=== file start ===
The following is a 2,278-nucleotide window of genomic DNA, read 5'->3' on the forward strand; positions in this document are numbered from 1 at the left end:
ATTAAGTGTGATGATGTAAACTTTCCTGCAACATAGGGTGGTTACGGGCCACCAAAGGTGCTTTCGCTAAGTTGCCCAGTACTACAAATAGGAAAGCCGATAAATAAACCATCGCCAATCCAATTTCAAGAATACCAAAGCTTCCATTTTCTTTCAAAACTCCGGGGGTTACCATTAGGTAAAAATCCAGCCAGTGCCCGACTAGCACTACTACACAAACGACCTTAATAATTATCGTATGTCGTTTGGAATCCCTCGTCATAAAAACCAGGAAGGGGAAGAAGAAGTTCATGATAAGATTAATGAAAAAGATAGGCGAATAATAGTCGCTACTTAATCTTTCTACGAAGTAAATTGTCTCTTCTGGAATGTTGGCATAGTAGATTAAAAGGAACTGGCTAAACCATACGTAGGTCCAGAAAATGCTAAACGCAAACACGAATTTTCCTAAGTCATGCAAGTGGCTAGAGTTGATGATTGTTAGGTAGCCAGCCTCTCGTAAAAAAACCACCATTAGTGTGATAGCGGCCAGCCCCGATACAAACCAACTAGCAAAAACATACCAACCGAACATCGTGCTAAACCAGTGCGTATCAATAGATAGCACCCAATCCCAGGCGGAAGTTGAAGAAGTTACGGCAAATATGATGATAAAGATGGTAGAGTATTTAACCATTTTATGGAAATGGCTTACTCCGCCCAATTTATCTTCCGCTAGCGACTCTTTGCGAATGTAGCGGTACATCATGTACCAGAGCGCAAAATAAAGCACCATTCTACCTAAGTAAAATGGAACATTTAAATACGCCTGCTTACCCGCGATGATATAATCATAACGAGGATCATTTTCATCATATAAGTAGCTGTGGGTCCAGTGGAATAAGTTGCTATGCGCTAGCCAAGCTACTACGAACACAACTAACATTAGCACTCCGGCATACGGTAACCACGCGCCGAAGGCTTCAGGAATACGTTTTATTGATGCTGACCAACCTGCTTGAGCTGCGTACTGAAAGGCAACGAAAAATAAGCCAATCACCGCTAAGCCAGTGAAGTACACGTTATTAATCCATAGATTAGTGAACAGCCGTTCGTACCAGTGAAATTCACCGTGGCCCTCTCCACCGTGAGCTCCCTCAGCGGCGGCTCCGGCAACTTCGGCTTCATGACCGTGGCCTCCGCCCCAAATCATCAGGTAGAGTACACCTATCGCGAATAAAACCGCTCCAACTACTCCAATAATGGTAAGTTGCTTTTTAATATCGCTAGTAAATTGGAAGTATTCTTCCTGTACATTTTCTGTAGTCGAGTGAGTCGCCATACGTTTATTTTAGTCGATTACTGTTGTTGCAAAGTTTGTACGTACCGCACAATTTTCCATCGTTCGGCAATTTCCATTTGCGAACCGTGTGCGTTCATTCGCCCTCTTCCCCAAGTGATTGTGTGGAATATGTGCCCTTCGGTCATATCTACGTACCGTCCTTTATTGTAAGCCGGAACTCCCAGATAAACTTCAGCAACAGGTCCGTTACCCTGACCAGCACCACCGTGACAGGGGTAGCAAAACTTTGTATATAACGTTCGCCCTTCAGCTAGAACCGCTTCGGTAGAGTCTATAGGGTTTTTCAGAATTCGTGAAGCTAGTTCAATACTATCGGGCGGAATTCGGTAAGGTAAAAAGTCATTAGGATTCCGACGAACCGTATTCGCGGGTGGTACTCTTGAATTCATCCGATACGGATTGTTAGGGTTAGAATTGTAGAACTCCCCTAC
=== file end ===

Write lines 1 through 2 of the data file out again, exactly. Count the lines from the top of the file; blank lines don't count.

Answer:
The following is a 2,278-nucleotide window of genomic DNA, read 5'->3' on the forward strand; positions in this document are numbered from 1 at the left end:
ATTAAGTGTGATGATGTAAACTTTCCTGCAACATAGGGTGGTTACGGGCCACCAAAGGTGCTTTCGCTAAGTTGCCCAGTACTACAAATAGGAAAGCCGATAAATAAACCATCGCCAATCCAATTTCAAGAATACCAAAGCTTCCATTTTCTTTCAAAACTCCGGGGGTTACCATTAGGTAAAAATCCAGCCAGTGCCCGACTAGCACTACTACACAAACGACCTTAATAATTATCGTATGTCGTTTGGAATCCCTCGTCATAAAAACCAGGAAGGGGAAGAAGAAGTTCATGATAAGATTAATGAAAAAGATAGGCGAATAATAGTCGCTACTTAATCTTTCTACGAAGTAAATTGTCTCTTCTGGAATGTTGGCATAGTAGATTAAAAGGAACTGGCTAAACCATACGTAGGTCCAGAAAATGCTAAACGCAAACACGAATTTTCCTAAGTCATGCAAGTGGCTAGAGTTGATGATTGTTAGGTAGCCAGCCTCTCGTAAAAAAACCACCATTAGTGTGATAGCGGCCAGCCCCGATACAAACCAACTAGCAAAAACATACCAACCGAACATCGTGCTAAACCAGTGCGTATCAATAGATAGCACCCAATCCCAGGCGGAAGTTGAAGAAGTTACGGCAAATATGATGATAAAGATGGTAGAGTATTTAACCATTTTATGGAAATGGCTTACTCCGCCCAATTTATCTTCCGCTAGCGACTCTTTGCGAATGTAGCGGTACATCATGTACCAGAGCGCAAAATAAAGCACCATTCTACCTAAGTAAAATGGAACATTTAAATACGCCTGCTTACCCGCGATGATATAATCATAACGAGGATCATTTTCATCATATAAGTAGCTGTGGGTCCAGTGGAATAAGTTGCTATGCGCTAGCCAAGCTACTACGAACACAACTAACATTAGCACTCCGGCATACGGTAACCACGCGCCGAAGGCTTCAGGAATACGTTTTATTGATGCTGACCAACCTGCTTGAGCTGCGTACTGAAAGGCAACGAAAAATAAGCCAATCACCGCTAAGCCAGTGAAGTACACGTTATTAATCCATAGATTAGTGAACAGCCGTTCGTACCAGTGAAATTCACCGTGGCCCTCTCCACCGTGAGCTCCCTCAGCGGCGGCTCCGGCAACTTCGGCTTCATGACCGTGGCCTCCGCCCCAAATCATCAGGTAGAGTACACCTATCGCGAATAAAACCGCTCCAACTACTCCAATAATGGTAAGTTGCTTTTTAATATCGCTAGTAAATTGGAAGTATTCTTCCTGTACATTTTCTGTAGTCGAGTGAGTCGCCATACGTTTATTTTAGTCGATTACTGTTGTTGCAAAGTTTGTACGTACCGCACAATTTTCCATCGTTCGGCAATTTCCATTTGCGAACCGTGTGCGTTCATTCGCCCTCTTCCCCAAGTGATTGTGTGGAATATGTGCCCTTCGGTCATATCTACGTACCGTCCTTTATTGTAAGCCGGAACTCCCAGATAAACTTCAGCAACAGGTCCGTTACCCTGACCAGCACCACCGTGACAGGGGTAGCAAAACTTTGTATATAACGTTCGCCCTTCAGCTAGAACCGCTTCGGTAGAGTCTATAGGGTTTTTCAGAATTCGTGAAGCTAGTTCAATACTATCGGGCGGAATTCGGTAAGGTAAAAAGTCATTAGGATTCCGACGAACCGTATTCGCGGGTGGTACTCTTGAATTCATCCGATACGGATTGTTAGGGTTAGAATTGTAGAACTCCCCTAC